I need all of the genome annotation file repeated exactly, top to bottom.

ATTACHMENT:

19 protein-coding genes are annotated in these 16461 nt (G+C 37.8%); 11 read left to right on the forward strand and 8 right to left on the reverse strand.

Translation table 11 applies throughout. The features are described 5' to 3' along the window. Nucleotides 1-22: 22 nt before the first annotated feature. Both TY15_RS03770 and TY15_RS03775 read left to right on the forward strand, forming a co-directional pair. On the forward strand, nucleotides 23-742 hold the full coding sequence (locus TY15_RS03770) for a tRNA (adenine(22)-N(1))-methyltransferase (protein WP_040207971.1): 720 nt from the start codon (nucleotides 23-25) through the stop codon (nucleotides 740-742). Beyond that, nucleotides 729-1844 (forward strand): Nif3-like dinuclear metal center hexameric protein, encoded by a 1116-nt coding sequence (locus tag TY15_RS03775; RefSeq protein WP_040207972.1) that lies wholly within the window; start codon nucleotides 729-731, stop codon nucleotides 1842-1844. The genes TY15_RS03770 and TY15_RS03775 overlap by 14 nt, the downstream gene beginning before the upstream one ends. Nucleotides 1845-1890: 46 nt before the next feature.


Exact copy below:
19 protein-coding genes are annotated in these 16461 nt (G+C 37.8%); 11 read left to right on the forward strand and 8 right to left on the reverse strand.

Translation table 11 applies throughout. The features are described 5' to 3' along the window. Nucleotides 1-22: 22 nt before the first annotated feature. Both TY15_RS03770 and TY15_RS03775 read left to right on the forward strand, forming a co-directional pair. On the forward strand, nucleotides 23-742 hold the full coding sequence (locus TY15_RS03770) for a tRNA (adenine(22)-N(1))-methyltransferase (protein WP_040207971.1): 720 nt from the start codon (nucleotides 23-25) through the stop codon (nucleotides 740-742). Beyond that, nucleotides 729-1844 (forward strand): Nif3-like dinuclear metal center hexameric protein, encoded by a 1116-nt coding sequence (locus tag TY15_RS03775; RefSeq protein WP_040207972.1) that lies wholly within the window; start codon nucleotides 729-731, stop codon nucleotides 1842-1844. The genes TY15_RS03770 and TY15_RS03775 overlap by 14 nt, the downstream gene beginning before the upstream one ends. Nucleotides 1845-1890: 46 nt before the next feature.